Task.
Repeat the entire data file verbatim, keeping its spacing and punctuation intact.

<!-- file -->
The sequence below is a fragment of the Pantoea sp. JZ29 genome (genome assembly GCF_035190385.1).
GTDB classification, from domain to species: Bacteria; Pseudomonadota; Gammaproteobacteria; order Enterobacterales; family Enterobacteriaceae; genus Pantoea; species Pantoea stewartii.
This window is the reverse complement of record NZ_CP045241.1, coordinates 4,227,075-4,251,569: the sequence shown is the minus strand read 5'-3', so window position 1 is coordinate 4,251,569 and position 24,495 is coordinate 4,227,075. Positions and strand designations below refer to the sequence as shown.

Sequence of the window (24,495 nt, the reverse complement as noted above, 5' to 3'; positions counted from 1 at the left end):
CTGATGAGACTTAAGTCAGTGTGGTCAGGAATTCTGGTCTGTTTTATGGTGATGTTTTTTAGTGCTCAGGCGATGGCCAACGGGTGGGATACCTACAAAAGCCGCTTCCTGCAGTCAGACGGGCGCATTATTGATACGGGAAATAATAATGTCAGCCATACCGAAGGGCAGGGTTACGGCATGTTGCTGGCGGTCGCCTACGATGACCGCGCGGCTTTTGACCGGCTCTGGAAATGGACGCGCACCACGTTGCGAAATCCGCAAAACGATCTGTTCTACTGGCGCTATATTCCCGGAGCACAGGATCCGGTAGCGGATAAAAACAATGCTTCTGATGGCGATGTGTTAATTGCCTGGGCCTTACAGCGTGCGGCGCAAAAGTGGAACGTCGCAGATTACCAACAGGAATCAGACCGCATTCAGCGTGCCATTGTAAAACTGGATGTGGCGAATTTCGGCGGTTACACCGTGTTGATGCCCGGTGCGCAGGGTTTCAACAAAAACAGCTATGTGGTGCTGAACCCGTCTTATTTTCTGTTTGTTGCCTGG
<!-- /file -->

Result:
The sequence below is a fragment of the Pantoea sp. JZ29 genome (genome assembly GCF_035190385.1).
GTDB classification, from domain to species: Bacteria; Pseudomonadota; Gammaproteobacteria; order Enterobacterales; family Enterobacteriaceae; genus Pantoea; species Pantoea stewartii.
This window is the reverse complement of record NZ_CP045241.1, coordinates 4,227,075-4,251,569: the sequence shown is the minus strand read 5'-3', so window position 1 is coordinate 4,251,569 and position 24,495 is coordinate 4,227,075. Positions and strand designations below refer to the sequence as shown.

Sequence of the window (24,495 nt, the reverse complement as noted above, 5' to 3'; positions counted from 1 at the left end):
CTGATGAGACTTAAGTCAGTGTGGTCAGGAATTCTGGTCTGTTTTATGGTGATGTTTTTTAGTGCTCAGGCGATGGCCAACGGGTGGGATACCTACAAAAGCCGCTTCCTGCAGTCAGACGGGCGCATTATTGATACGGGAAATAATAATGTCAGCCATACCGAAGGGCAGGGTTACGGCATGTTGCTGGCGGTCGCCTACGATGACCGCGCGGCTTTTGACCGGCTCTGGAAATGGACGCGCACCACGTTGCGAAATCCGCAAAACGATCTGTTCTACTGGCGCTATATTCCCGGAGCACAGGATCCGGTAGCGGATAAAAACAATGCTTCTGATGGCGATGTGTTAATTGCCTGGGCCTTACAGCGTGCGGCGCAAAAGTGGAACGTCGCAGATTACCAACAGGAATCAGACCGCATTCAGCGTGCCATTGTAAAACTGGATGTGGCGAATTTCGGCGGTTACACCGTGTTGATGCCCGGTGCGCAGGGTTTCAACAAAAACAGCTATGTGGTGCTGAACCCGTCTTATTTTCTGTTTGTTGCCTGG